“Networking doesn’t have to be awkward.”

This is the tagline for our Science of People Anti-Networking Meetups and I must admit, I wasn’t sure I really believed it at first.

Networking has always been awkward for me. The initial fear of walking into a room and not knowing anyone, the boring conversations, the constant phone checking (thinking and praying for some sort of an emergency to get me out of this)—it’s typically never an enjoyable experience.

But last night was different. I’ve never had so much fun at a “networking event.” It doesn’t even feel right referring to it as networking. Yes, I met people, yes I “networked”, but goodness gracious, I met the coolest people, I laughed (like big laughs where people turn around and stare), I played ridiculous games, and you know the best part? Every person in the room was having fun too.

I also noticed the most peculiar thing. Something I’ve never witnessed at another networking event.

No phones.

Not a single person was awkwardly texting, Facebooking or faking an emergency with the family cat. I didn’t check my phone once, which is kind of a problem since I was on picture-duty and didn’t take a single picture (sorry, Vanessa). Each time I scanned the room, I saw true, authentic engagement, big smiles and connection. The good stuff.

It’s interesting to me that something as simple as writing your guilty pleasure or guessing a favorite TV character can instantly create an environment of child-like camaraderie. I learned so much more than “what do you do?” from the people I interacted with—why Cambodia is a better country to visit than Thailand, the difference between Invisalign and braces and why we should be more focused on discipline as opposed to waiting for motivation to knock on our doors.

I stayed until the very end of the event, watching the servers clean up empty beer glasses and napkins. And I’ve never been a “stay until the end” kind of gal.

Networking doesn’t have to be awkward. Heck no, it doesn’t have to be.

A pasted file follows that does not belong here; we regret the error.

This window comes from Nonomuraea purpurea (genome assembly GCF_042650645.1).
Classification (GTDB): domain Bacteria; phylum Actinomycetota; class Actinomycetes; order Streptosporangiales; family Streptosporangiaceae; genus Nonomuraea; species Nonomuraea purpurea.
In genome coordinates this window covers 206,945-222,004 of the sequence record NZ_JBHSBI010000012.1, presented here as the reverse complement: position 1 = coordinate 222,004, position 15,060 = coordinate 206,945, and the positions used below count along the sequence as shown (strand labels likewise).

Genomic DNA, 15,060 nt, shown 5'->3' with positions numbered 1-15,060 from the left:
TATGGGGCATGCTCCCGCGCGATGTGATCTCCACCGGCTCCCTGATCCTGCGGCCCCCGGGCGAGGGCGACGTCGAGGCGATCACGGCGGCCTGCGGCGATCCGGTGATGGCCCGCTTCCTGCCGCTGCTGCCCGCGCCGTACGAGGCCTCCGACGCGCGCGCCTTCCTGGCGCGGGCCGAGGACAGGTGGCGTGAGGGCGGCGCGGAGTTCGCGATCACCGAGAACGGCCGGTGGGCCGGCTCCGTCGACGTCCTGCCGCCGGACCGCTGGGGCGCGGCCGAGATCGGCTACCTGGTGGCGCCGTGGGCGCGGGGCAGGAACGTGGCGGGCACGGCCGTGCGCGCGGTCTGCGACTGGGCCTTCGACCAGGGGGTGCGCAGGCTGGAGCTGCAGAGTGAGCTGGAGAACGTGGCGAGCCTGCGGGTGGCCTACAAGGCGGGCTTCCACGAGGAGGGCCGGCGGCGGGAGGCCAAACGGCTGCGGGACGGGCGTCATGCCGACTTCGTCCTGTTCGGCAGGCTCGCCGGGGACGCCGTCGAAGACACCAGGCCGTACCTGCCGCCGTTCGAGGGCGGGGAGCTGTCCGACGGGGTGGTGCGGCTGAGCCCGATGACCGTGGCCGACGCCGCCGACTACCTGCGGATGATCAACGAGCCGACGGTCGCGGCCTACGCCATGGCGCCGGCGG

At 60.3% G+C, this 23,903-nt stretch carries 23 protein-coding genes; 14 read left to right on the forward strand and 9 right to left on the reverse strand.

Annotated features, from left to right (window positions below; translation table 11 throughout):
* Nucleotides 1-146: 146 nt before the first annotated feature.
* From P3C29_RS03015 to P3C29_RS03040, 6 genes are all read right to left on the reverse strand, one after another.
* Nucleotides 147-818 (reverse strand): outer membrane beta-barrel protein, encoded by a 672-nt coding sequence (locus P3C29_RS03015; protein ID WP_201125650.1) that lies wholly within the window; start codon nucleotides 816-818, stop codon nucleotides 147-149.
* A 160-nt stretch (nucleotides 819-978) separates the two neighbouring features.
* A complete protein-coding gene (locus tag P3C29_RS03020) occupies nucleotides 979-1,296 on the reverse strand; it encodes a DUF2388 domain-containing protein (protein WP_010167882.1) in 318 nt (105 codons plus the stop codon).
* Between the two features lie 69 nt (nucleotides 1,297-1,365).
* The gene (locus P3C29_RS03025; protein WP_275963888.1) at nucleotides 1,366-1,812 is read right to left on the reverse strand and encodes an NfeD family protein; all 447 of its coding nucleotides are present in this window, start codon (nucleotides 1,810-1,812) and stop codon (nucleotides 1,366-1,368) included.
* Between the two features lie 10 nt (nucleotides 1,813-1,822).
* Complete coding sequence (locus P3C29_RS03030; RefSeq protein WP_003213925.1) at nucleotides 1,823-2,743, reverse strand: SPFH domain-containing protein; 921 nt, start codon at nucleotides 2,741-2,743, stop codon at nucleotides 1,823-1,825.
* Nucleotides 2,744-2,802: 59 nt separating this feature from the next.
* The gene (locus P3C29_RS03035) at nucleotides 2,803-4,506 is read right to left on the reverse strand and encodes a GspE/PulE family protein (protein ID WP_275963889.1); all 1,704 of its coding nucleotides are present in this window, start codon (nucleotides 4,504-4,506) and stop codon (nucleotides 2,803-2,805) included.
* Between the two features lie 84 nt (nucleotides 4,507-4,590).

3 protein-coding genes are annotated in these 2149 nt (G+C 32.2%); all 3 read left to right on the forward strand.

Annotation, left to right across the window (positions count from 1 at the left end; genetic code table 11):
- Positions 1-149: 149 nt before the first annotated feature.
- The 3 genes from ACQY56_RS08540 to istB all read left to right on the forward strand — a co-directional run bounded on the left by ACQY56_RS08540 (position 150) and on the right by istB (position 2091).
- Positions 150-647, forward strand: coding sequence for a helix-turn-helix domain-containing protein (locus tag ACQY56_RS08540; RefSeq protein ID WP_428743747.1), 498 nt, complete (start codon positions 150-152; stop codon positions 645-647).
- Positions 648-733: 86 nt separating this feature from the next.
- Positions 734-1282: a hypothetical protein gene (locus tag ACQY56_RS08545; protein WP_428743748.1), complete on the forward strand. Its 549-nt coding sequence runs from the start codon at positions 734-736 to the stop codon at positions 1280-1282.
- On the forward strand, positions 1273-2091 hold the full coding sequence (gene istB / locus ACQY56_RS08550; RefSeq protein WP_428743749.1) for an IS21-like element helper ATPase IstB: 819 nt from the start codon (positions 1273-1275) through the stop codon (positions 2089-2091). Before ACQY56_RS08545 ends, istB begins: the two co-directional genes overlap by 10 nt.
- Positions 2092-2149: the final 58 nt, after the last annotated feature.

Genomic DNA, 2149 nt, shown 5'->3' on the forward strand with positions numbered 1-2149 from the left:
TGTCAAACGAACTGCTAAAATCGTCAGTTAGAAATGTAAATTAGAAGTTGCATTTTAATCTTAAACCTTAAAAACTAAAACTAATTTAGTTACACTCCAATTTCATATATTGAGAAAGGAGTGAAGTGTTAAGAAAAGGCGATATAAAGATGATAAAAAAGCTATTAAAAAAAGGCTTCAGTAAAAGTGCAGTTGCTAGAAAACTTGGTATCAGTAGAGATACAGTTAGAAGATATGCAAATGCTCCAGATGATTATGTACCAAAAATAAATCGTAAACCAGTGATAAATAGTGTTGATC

At our Portland Meetup, we had over 70 people come and party and play games with us. To everyone that attended, we so appreciated your laughs, warmth and conversation–it was also great to learn about all of your guilty pleasures 😉

We would love to do more events and we are doing videos and posts all the time. Be sure to check our Meetup page as we’re consistently adding new dates and cities, and please sign-up to our Science of People newsletter for big announcements, fun new research and events.

If you missed our Portland event, here’s what we did last night:

  • We asked your guilty pleasures
  • We played a name tag challenge
  • We gave away prizes for the most ambitiously connected peeps
  • We played professional matchmaker and set you up with your perfect connection
  • We gave away Random Acts of Kindness postcards for you to send

We hope to see you at the next one!

Danielle + Science of People Team

This guest post is written by Danielle M. Baker. Danielle is the Director of Communications with Science of People and a certified body language trainer. You can connect with her on LinkedIn or even better, follow her on Instagram to see her adventures in Portland and her cats :3 

About Vanessa Van Edwards

About Vanessa Van Edwards

Lead Investigator, Science of People

I'm the author of the national bestselling book Captivate, creator of People School, and behavioral investigator.

I’ve always wanted to know how people work, and that’s what Science of People is about. What drives our behavior? Why do people act the way they do? And most importantly, can you predict and change behavior to be more successful? I think the answer is yes. More about Vanessa.

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